All Change, by Elizabeth Jane Howard. It suddenly struck her that she must have had something to do with why her husband had left her.
There are comprehensive plot revelations in this post. I feel that this should not spoil it: it is a book to read more than once, to revel in the limpid English, the relationships, the characters, the pathos and humour. What would Elizabeth Jane Howard wish to say, aged ninety, publishing two months before her death?
I have to quote lines to you. She wiped Sid’s face where her tears had fallen and then laid quietly beside her. As though by some magic, she was filled with love for this friend and lover who had given her so much. The feeling was intense and it came like a balm that soothed her heart. I was weeping there. How wonderful to do something so beautifully, and move people with ones skills: how wonderful to still have the energy to do so.
The Radio 4 dramatisation of earlier novels was narrated by Penelope Wilton, and some of the lines now come to me in her voice: Queen’s English with a dash of hyperlect. It is fitting.
The last time he did that, the wretched man had to go to hospital to be stitched up. LOL. So much weight has been given to those last two words, the build-up over so long! There is a wonderful mix in four pages of farce and reality, sympathy and insight, real mercurial feelings, and Love. The couple, who love each other, both have a shock from sexual temptation, and though it makes things difficult, and not quite the same, it strengthens their love. In the next chapter, money worries weaken the love of another couple.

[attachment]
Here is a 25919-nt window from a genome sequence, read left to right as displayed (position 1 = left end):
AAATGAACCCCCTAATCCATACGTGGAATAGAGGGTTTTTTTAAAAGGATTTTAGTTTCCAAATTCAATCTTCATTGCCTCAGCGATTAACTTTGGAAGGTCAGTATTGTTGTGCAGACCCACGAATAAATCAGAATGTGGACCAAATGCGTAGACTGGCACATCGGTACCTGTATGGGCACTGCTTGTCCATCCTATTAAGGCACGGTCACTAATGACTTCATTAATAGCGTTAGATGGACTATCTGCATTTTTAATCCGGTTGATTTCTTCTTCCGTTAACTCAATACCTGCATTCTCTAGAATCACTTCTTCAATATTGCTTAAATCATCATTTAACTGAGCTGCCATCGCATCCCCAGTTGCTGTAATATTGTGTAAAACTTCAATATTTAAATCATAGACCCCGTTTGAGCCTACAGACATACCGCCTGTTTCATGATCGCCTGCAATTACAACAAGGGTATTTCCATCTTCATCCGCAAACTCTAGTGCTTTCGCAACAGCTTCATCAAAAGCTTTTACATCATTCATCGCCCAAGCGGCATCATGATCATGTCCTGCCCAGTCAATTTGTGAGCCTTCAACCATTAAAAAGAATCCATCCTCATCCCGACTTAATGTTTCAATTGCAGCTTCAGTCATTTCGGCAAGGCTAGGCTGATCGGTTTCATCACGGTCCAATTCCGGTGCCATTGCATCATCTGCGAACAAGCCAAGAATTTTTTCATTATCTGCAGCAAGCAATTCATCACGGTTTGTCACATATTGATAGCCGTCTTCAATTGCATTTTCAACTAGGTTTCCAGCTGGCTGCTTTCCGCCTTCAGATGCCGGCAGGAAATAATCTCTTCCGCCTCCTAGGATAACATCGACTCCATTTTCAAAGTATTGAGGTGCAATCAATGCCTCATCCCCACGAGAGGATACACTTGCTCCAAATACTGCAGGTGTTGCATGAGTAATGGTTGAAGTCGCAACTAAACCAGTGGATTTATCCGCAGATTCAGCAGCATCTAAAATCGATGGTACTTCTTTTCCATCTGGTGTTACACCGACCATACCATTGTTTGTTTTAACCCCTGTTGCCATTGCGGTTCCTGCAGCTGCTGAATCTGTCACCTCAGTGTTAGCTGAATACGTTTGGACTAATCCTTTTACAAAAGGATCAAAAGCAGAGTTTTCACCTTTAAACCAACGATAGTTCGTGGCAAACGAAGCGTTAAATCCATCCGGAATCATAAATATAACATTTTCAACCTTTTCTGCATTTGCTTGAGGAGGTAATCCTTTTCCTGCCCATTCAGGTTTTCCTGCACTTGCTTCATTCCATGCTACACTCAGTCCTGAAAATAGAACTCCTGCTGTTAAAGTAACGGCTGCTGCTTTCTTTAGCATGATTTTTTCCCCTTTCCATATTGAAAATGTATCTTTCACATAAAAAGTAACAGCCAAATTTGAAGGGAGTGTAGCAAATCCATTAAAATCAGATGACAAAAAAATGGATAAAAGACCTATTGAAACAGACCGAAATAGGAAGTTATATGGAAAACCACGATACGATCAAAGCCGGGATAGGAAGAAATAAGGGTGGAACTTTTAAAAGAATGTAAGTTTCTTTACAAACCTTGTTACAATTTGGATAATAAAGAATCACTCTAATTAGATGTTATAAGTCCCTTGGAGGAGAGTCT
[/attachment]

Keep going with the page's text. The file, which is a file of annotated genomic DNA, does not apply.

This is a novel about death. It starts with a death, has a death scene in the middle, and its ground bass is the incompetence with which the three brothers run the business their father created, driving it to bankruptcy. While they would say they recognise the need to live less expensively, at the end, their actions indicate the lesson has not quite hit home yet. There is a death off-stage, of a woman who dies demented, cursing her meagre benefactress.
It is a novel about life. There is a baby. A child who loves his pet rat expands his menagerie; a woman starts to forgive her ex-husband; a man finds his unexpected vocation, having been depressed and unable to settle at anything, and then has a bout of life-changing, eye-opening gay sex. A girl grows from a sulky teenager to a beautiful young woman. Amid the change and decay, it is full of hope.
Hilary Mantel: “Elizabeth Jane Howard is one of those novelists who shows, through her work, what the novel is for… She helps us to open our eyes and our hearts.”